Three months after it suspended its 250 GB-a-month cap on broadband data, the largest American broadband provider, Comcast (s CMCSA) is reportedly looking to double that to 500 GB a month, according to a DSLReports source. This is part of Comcast previously promised tests with cap-tiers and pricing. Comcast replaced the 250 GB-cap plan with 300 GB plan in May.
And now Karl Bode at DSLReports says that cap may instead be as high as 500 gigabytes per month for those who subscribe to faster tiers:
Interestingly, our source claims that when Comcast proceeds with the deployment of this new cap system nationally, faster speed tiers will see higher caps. For example, users on the company’s “Performance” tier (currently 15 Mbps down, 2 Mbps up) will see a cap of 300 GB. Users on the company’s “Blast” tier (currently 25 Mbps down 4 Mbps up) will see a higher 500 GB cap.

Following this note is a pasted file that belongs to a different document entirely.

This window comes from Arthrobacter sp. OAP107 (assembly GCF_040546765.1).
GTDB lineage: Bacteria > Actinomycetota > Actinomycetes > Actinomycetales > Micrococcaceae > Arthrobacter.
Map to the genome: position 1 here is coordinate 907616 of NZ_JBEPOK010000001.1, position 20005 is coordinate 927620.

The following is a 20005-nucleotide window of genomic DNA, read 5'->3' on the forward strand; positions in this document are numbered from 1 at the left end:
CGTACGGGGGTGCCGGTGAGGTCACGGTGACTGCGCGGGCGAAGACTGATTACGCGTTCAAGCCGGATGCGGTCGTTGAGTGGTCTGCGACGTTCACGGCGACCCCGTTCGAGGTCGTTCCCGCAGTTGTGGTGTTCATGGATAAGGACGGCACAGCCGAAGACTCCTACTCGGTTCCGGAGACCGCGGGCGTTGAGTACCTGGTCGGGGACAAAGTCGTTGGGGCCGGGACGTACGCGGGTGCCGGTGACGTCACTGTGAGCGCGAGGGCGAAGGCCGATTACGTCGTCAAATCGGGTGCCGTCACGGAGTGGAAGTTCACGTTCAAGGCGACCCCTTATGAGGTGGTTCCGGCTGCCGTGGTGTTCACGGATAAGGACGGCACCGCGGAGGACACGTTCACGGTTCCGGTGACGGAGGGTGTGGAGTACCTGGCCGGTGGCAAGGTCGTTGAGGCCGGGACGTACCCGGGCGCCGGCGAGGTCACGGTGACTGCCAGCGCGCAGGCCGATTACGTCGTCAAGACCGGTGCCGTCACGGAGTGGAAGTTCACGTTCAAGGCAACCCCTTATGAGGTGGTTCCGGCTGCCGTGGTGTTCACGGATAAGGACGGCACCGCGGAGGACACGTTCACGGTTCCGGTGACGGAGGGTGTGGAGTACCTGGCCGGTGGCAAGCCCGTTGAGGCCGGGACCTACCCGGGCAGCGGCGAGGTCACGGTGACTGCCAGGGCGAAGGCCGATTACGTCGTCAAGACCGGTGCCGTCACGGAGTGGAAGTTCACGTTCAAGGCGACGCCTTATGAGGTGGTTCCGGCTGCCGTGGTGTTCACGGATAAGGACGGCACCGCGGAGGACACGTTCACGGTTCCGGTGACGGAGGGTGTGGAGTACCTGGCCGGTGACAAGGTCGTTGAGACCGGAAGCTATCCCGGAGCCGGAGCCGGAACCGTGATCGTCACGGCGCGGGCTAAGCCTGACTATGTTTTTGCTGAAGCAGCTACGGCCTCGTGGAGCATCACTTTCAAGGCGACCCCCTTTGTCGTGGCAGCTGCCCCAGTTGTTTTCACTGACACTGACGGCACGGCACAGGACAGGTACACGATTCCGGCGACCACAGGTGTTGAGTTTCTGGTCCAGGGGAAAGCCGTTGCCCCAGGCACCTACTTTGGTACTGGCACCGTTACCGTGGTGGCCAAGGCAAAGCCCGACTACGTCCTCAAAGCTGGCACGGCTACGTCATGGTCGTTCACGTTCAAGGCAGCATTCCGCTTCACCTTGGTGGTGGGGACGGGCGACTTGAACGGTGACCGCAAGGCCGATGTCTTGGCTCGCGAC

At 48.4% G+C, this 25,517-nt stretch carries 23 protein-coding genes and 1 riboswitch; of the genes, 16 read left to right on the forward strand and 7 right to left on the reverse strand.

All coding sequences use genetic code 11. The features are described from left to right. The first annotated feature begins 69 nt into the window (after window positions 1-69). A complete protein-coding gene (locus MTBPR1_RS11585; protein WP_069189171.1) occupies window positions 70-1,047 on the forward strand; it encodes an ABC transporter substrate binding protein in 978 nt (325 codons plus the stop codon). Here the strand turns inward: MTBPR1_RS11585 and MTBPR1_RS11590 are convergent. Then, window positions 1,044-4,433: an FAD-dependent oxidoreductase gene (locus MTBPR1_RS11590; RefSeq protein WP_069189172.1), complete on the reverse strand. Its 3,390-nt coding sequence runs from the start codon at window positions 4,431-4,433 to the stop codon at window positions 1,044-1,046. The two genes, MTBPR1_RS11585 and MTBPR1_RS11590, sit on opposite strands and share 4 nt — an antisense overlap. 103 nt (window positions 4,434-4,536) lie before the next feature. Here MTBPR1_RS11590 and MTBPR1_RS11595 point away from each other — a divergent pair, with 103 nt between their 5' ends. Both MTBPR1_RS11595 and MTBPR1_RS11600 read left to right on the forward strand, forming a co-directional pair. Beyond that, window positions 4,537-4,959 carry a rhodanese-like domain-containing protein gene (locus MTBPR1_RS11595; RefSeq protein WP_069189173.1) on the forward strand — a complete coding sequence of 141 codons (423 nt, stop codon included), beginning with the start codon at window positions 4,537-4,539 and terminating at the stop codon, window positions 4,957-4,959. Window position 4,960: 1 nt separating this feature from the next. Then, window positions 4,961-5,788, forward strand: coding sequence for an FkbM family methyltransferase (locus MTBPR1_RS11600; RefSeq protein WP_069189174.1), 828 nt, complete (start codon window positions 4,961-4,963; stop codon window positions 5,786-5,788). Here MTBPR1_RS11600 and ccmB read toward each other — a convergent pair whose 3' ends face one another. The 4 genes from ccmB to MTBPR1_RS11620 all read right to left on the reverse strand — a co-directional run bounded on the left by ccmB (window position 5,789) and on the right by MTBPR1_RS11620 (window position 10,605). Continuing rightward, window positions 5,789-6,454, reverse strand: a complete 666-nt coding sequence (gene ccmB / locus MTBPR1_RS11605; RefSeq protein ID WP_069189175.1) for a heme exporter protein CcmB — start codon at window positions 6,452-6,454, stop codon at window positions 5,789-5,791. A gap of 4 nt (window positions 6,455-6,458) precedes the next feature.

Comcast declined to comment on speculation or rumors. Comcast would be following a pricing strategy some smaller ISPs such as CableOne and SuddenLink which have implemented similar caps. Currently at 64 percent of U.S. broadband subscribers have some type of cap according to my poll of providers and the Leichtman Research Group data on U.S. broadband subscribers, and many have lower caps on slower tiers. In general this points to a more sophisticated pricing model for wireline broadband as ISPs attempt to wring more value for their data pipes amid demand for broadband and worries about their pay TV businesses.
Comcast tower courtesy of Flickr user Kevin Burkett.